From my synopsis of the film, you would think that Crash would be extremely hard to follow. Luckily, screenwriter Paul Haggis is a much more talented writer than I am. Bringing to mind a previous ensemble film like Paul Thomas Anderson's Magnolia, Haggis takes several different stories and connects them not only with it's characters meeting, but with the common theme of racial equality. What I loved about the story is that not every character ends up "richer" in the end. Some characters that begin "colorblind", soon start to see the world in black and white. Crash gives us one of the best structured screenplays, with often unpredictable results.

Speaking about the racial subject matter, this film's focus lies much deeper than the differences between black and white. Crash was made in a post 9-11 America, so the common misconceptions about people from the Middle East are present. This marked the first main exposure on film of what had been an almost epidemic in the years following the terrorist activities of 2001. Also, the film is set in Los Angeles, so many of the racial Latin issues are addressed. The blending of all the cultures drives the film's characters and story to give an almost universal appeal. It's message is definitely one of tolerance and changing past generations perceptions of the world.

Crash is one of those films that I think everyone should see at some point. The combination of Haggis' excellent screenplay and solid on screen performances makes this a very well made film. At it's climax though, it goes beyond the point of great film, and becomes culturally significant. I don't think we will ever live in a world free of prejudice or racism. Although, with films like this, our world is bound to be much more colorblind.

Thursday, April 1, 2010

202. A Streetcar Named Desire

A Streetcar Named Desire (1951)

Director: Elia Kazan

Starring: Vivien Leigh
Marlon Brando
Kim Hunter
Karl Malden

IMDb Rating: 8
My Rating: 8

"Hey Stella! Hey Stellaaa!"

While searching for a new place to call home, Blanche DuBois (Vivien Leigh) goes to visit her pregnant sister Stella (Kim Hunter) in New Orleans. While there, she meets Stella's often crude husband Stanley (Marlon Brando), who immediately takes a dislike to Blanche. Stanley often mistreats and abuses Stella, although she is often quick to forgive. This disappoints Blanche, as she feels that her sister deserves more. Stanley's dislike to Blanche begins to grow more harsh, and he soon starts to question the truth behind why Stella and his wife's family plantation has been taken away. He eventually finds that she had been exiled from her hometown for seducing a seventeen year old boy. This shocking revelation soon challenges the relationship between Stella and Stanley, as well as the sanity of Blanche.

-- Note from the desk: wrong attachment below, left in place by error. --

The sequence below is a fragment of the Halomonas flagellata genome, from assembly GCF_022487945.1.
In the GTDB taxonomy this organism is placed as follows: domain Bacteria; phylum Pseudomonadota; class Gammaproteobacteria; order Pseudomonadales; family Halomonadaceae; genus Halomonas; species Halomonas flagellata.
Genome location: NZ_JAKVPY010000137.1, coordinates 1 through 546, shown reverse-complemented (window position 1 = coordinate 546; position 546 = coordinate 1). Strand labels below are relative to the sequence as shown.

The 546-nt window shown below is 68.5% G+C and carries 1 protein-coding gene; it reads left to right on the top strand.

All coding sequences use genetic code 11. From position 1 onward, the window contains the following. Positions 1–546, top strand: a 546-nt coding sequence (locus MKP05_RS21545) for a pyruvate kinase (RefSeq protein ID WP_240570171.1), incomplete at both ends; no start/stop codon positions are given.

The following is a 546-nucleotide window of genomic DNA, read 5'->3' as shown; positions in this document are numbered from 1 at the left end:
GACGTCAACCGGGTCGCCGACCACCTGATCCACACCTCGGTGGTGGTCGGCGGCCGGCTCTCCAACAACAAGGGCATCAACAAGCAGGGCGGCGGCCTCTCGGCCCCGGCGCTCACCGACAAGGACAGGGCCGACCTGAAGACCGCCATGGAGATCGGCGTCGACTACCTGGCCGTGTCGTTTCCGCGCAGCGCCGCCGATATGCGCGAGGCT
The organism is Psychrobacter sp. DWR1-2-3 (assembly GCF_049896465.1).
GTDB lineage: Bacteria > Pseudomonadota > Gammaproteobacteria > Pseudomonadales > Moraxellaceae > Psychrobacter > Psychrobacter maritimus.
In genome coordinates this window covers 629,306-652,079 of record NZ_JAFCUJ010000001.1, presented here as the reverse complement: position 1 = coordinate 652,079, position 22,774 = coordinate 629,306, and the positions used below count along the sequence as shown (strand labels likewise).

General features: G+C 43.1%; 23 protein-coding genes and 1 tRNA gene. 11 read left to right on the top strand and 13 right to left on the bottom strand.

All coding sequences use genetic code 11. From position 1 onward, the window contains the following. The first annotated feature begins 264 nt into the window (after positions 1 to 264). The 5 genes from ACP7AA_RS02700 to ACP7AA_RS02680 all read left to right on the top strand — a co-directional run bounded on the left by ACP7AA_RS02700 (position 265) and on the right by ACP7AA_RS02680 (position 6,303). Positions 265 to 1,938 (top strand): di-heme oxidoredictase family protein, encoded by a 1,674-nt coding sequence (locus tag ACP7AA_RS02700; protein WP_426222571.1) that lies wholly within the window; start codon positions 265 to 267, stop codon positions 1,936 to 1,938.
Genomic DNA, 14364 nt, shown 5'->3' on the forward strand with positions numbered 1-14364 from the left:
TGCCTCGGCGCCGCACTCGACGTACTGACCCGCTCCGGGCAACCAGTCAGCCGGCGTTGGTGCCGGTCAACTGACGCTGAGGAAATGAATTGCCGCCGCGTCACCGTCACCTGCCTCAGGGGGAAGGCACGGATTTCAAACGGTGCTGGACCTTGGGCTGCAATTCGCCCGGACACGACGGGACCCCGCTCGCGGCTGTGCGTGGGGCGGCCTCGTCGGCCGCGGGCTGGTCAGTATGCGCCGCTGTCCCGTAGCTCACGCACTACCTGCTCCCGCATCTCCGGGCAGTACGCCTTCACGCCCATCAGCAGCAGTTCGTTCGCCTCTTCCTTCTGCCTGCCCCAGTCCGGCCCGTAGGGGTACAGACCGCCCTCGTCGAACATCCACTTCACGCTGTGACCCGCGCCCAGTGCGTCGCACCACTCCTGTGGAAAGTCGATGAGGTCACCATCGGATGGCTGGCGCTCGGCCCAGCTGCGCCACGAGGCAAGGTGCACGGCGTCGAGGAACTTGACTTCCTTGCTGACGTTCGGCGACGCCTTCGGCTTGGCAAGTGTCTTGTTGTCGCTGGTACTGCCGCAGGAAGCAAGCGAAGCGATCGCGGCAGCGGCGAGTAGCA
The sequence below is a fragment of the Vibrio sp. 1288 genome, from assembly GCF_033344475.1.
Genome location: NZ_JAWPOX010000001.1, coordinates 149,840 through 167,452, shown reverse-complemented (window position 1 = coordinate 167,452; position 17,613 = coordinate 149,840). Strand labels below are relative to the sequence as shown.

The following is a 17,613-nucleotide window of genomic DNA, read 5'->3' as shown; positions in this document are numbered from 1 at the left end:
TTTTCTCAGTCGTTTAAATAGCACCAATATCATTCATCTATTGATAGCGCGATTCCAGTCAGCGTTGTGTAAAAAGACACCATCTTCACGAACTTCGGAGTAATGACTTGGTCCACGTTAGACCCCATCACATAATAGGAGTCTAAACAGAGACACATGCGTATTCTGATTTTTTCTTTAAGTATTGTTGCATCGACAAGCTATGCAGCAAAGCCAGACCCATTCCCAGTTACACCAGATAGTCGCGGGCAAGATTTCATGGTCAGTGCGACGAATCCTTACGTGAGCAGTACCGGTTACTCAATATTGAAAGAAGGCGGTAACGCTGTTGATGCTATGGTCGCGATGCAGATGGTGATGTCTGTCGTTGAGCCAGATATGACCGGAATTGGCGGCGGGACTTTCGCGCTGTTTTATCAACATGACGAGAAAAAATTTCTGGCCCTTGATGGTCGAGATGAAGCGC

Returning from A Streetcar Named Desire's original Broadway run is Marlon Brando, Kim Hunter, and Karl Malden, while Vivien Leigh starred in the play's first run on London's West End. The ensemble of these four actors proved to be one of the greatest in film at it's time. This accounts as the world's first exposure to the brilliant Brando, who is perfectly despicable as Stanley. The portrayal of a great villain makes it impossible not to love them and Brando gives us just that. Leigh gives easily the films greatest performance though. At first she often comes off rather annoying, but as the truth behind her past starts to unravel, Leigh proves to be nothing short of incredible. Her final scenes are easily some of the finest work of her career. It's not often that acting talent, as in the film, joins together to create such an undeniable overnight classic.

A Streetcar Named Desire is often referred to as one of the theater's greatest works, but I can see how some people would actually be turned off by this film. The first half of the film is filled with constant analogies and metaphors that can often become distracting from the overall story. I understand to some, that this is the appeal of a writer like Tennessee Williams. I actually found myself having to go back and watch a few scenes a second time. There is also the language barrier of 1940's New Orleans, which is riddled with accents and slang. Some might see this as a negative aspect of the film, and some could argue that it sets the tone. That being said, I encourage viewers to ignore the troubles (that is if you have any) like I encountered in the first part of the film. Luckily by the second half of the film, the writing becomes a little more straight forward and wraps up to be the classic it is billed to be.

It's hard to say anything negative about a film like A Streetcar Named Desire, which is so highly viewed as a classic. The acting is excellent from start to finish. The story and progression of the characters is also just as powerful. There is also the obvious metaphor of the cultural clash of two classes of people during a time of great transition in America. The only criticism I have is that the film can come across rather dated partly due to some of the language. Although, the film works just fine if viewed as a time piece of New Orleans during the 1940's. Overall, I would definitely recommend seeing this film.